Hurricane Ian Causes Severe Damage in Coastal Areas


Hurricane Ian caused millions in damage in Ft. Myers and other coastal areas.

Alison Walker, Staff Writer

Hurricane Ian made landfall on Florida’s southwestern coast in Cayo Costa, Wednesday September 28th, as a Category 4 storm with winds at a maximum of 150 mph.

In several counties that experienced heavy flooding, over a thousand Floridians were rescued by the National Guard and evacuated out of their homes to safer land. Unfortunately, there were still at least 119 fatalities in Florida alone. Bodies of victims were found under parked cars, in trees, and under debris from fallen homes, after flood water on the coast of the peninsula went down.

Most of the destruction in Florida was due to extreme flooding, with storm surges as high as 12 feet. Wind damage was still fatal but not as bad compared to previous hurricanes, like Hurricane Irma that hit Florida in 2017, with wind speeds of up to 177 mph.

The most affected counties in Florida were on the coast of the Gulf of Mexico including Lee, Sarasota, and Charlotte counties. Sanibel Island in Lee county faced much of the storm surge and flooding, with the causeway that spans San Carlos Bay being left completely destroyed, and hundreds of people stranded.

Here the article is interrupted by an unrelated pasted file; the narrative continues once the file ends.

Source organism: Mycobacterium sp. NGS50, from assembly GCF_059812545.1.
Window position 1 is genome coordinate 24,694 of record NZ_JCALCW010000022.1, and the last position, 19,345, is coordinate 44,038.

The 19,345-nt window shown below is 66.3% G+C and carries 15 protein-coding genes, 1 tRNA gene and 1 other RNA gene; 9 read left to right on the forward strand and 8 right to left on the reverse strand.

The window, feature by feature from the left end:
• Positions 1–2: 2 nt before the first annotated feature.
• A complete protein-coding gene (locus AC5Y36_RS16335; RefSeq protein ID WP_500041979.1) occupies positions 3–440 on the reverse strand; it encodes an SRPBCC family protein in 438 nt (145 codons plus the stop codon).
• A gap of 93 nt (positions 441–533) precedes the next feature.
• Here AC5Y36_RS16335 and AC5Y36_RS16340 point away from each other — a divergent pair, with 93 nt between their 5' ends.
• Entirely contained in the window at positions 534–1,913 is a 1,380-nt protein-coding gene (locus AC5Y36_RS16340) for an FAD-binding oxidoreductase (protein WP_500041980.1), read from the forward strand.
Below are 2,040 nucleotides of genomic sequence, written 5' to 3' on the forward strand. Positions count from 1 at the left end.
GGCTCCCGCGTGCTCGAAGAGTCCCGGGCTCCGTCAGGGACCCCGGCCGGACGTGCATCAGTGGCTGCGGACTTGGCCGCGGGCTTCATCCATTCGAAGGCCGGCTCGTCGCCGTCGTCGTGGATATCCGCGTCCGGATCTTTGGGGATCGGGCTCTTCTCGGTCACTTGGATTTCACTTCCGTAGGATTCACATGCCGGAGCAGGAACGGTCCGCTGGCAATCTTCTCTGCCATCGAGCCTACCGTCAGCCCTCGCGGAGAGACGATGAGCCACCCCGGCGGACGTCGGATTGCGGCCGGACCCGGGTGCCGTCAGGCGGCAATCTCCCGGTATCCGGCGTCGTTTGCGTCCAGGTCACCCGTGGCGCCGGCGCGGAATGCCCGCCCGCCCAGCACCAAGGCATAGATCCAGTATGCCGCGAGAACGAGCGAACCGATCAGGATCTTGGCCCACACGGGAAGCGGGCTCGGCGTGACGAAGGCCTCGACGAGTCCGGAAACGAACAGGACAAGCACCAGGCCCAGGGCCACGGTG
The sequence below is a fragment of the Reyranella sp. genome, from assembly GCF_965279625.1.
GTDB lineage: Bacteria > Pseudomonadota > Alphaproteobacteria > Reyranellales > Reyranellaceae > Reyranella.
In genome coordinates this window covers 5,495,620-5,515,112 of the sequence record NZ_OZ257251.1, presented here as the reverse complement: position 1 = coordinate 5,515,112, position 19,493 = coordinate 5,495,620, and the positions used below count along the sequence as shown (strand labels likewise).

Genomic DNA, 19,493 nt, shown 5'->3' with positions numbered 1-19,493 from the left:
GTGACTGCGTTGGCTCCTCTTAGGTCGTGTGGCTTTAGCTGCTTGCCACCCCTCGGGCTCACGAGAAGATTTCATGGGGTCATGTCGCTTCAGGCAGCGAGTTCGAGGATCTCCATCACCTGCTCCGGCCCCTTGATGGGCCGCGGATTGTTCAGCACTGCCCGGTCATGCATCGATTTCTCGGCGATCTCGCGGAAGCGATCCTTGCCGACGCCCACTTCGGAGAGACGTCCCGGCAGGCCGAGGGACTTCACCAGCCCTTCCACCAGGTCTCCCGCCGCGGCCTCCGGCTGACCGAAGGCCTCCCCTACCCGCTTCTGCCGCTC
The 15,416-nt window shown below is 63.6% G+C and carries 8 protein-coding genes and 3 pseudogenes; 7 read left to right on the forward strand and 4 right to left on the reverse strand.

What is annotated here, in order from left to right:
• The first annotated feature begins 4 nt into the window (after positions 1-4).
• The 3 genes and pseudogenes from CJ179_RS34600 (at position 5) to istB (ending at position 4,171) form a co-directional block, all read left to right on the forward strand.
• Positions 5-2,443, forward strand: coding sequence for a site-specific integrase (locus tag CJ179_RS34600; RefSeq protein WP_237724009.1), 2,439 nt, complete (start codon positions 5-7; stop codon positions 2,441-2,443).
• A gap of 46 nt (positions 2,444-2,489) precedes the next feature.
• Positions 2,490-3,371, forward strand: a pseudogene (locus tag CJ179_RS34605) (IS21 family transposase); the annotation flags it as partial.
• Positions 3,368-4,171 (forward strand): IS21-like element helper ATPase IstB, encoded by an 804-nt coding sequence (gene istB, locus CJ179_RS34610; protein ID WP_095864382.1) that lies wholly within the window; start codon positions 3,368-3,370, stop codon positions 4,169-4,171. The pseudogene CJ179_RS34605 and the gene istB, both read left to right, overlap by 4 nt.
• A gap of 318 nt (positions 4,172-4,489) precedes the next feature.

Ian is considered to be Florida’s deadliest Hurricane since 1935 with an estimated 53 to 74 billion dollars worth of damage. “You’re looking at a storm that’s changed the character of a significant part of our state,” said governor Ron Desantis, during a briefing in Tallahassee on Thursday September 29th. “This is going to require not just the emergency response now, and the days or weeks ahead; I mean, this is going to require years of effort, to be able to rebuild, to come back.” Hurricane Ian migrated upward toward South Carolina as a category 1 bringing heavy rain inland to Virginia and North Carolina before dispersing into a tropical storm.